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New Method to Boost Thermophotovoltaic Efficiency to Power Drones for Days

Scientists from Berkeley Lab and UC Berkeley recently achieved another breakthrough in thermophotovoltaic efficiency, which could open the door for ultralight engines with the potential to power up drones for many days.

Drone flying over a field. (Image credit: valio84sl/iStock)

In the last 15 years, the efficiency of transforming heat into electricity using thermophotovoltaics—an ultralight alternative source of power that could enable drones and other unmanned aerial vehicles to function continuously for many days together—has hit a roadblock at 23%.

A research team headed by study corresponding author Eli Yablonovitch recently identified that a highly reflective mirror attached to the back of a photovoltaic cell has the ability to reflect infrared photons of low energy to reheat the thermal source, thereby offering a second chance for a high-energy photon to be synthesized and produce electricity.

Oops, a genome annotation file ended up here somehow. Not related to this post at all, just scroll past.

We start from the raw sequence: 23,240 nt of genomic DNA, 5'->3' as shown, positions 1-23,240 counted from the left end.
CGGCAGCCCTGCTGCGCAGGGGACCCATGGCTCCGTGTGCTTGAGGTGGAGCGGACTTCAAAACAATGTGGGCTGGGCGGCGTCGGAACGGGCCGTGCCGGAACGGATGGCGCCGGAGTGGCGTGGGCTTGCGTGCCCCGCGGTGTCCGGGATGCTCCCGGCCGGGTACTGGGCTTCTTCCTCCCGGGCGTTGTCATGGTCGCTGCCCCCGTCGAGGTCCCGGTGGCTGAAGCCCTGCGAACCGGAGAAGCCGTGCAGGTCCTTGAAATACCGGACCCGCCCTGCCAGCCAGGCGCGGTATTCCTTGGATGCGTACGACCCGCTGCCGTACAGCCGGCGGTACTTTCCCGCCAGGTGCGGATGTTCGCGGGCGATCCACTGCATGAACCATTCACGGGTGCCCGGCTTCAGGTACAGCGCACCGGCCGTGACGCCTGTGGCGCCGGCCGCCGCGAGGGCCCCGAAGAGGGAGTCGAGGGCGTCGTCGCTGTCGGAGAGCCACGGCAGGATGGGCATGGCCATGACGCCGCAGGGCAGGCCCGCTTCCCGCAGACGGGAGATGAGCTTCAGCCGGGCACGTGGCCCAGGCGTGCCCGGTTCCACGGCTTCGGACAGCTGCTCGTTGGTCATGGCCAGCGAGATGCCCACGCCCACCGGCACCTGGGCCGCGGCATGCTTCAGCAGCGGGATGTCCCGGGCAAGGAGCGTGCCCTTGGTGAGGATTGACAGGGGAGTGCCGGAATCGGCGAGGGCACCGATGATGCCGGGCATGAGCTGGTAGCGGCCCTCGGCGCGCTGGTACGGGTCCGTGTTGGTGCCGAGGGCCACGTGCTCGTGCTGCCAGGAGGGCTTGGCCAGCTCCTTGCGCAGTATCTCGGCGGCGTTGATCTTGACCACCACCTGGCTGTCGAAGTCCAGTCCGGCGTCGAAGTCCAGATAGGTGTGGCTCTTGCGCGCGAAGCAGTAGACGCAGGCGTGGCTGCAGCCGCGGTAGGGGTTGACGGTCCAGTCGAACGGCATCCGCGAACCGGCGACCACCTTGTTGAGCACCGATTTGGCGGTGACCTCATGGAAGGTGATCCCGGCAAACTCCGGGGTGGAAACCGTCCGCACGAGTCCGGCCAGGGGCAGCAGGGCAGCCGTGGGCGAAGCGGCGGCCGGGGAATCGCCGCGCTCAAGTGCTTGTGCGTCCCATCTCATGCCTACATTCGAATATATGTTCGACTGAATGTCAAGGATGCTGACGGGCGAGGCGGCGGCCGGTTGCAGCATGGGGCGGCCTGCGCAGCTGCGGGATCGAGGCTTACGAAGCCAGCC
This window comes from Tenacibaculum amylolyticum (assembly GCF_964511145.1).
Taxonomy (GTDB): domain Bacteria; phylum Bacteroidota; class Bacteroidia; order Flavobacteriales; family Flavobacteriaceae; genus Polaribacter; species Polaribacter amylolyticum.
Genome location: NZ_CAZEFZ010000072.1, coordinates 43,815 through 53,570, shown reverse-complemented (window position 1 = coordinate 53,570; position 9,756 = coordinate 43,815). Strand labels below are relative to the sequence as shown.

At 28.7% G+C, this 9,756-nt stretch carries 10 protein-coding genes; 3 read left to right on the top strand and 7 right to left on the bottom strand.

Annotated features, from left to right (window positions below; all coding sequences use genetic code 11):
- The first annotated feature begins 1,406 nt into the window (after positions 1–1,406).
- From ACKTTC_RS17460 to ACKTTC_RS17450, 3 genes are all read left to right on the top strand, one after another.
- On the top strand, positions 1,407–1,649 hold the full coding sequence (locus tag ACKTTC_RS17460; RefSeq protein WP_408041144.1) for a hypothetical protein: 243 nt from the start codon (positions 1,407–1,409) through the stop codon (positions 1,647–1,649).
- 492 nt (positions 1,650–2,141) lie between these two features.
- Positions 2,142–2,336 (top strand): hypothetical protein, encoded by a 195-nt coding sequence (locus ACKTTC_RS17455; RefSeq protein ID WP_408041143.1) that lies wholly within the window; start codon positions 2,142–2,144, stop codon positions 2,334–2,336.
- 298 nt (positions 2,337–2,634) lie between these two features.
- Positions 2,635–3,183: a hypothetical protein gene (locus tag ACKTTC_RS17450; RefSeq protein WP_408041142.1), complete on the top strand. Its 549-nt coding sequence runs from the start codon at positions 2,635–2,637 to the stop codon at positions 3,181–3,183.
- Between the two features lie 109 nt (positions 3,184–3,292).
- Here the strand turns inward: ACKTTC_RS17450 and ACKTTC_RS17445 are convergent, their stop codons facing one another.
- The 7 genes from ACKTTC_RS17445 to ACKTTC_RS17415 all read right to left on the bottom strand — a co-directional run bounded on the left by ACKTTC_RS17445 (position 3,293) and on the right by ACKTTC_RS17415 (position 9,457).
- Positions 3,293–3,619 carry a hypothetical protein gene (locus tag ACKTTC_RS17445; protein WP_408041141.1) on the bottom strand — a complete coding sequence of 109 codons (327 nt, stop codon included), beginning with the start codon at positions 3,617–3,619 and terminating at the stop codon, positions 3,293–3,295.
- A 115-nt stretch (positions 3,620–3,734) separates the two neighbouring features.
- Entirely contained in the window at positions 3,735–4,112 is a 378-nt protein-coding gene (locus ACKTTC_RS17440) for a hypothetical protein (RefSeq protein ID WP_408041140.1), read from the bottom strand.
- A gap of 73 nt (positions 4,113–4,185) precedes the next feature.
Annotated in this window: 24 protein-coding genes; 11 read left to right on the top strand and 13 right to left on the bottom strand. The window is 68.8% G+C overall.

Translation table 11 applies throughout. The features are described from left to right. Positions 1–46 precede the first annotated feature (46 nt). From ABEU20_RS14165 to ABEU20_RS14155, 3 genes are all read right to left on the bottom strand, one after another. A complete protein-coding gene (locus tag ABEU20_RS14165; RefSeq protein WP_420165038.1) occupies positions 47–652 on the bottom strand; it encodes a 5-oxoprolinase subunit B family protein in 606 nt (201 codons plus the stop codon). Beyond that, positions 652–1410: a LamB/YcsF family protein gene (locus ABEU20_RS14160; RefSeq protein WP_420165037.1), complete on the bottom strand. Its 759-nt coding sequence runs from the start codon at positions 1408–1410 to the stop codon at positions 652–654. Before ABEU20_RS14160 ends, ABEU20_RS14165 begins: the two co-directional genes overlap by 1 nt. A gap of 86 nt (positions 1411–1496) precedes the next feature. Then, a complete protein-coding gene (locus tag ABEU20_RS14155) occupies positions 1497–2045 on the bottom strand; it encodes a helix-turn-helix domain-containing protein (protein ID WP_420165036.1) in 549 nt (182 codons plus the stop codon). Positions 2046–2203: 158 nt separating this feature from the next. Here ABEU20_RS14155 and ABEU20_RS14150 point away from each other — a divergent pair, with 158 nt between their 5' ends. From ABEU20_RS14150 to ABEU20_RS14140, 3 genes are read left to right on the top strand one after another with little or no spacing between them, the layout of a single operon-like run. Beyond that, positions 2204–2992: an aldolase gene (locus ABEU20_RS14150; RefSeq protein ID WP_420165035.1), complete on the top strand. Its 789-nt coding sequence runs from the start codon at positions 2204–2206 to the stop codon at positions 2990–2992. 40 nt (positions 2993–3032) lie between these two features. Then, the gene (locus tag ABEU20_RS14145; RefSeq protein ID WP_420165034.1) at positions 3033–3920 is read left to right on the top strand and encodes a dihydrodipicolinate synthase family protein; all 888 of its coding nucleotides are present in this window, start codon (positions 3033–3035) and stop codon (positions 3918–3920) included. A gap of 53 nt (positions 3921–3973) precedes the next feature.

This innovative discovery was published in the Proceedings of the National Academy of Sciences on July 16th, 2019, and has enabled the scientists to increase the efficiency of thermophotovoltaics to a record-breaking 29%.

Yablonovitch, who is a professor of electrical engineering and computer science at UC Berkeley and a senior faculty scientist in Berkeley Lab’s Materials Sciences Division, said that this study is founded on research published by him and his students in 2011. The 2011 study discovered that the solution to increasing solar cell efficiency is, in a counterintuitive manner, through external extraction of light from an intense internal luminescent photon gas.

Currently, the team intends to achieve a thermophotovoltaic efficiency of 50% in the future by using these innovative scientific concepts.


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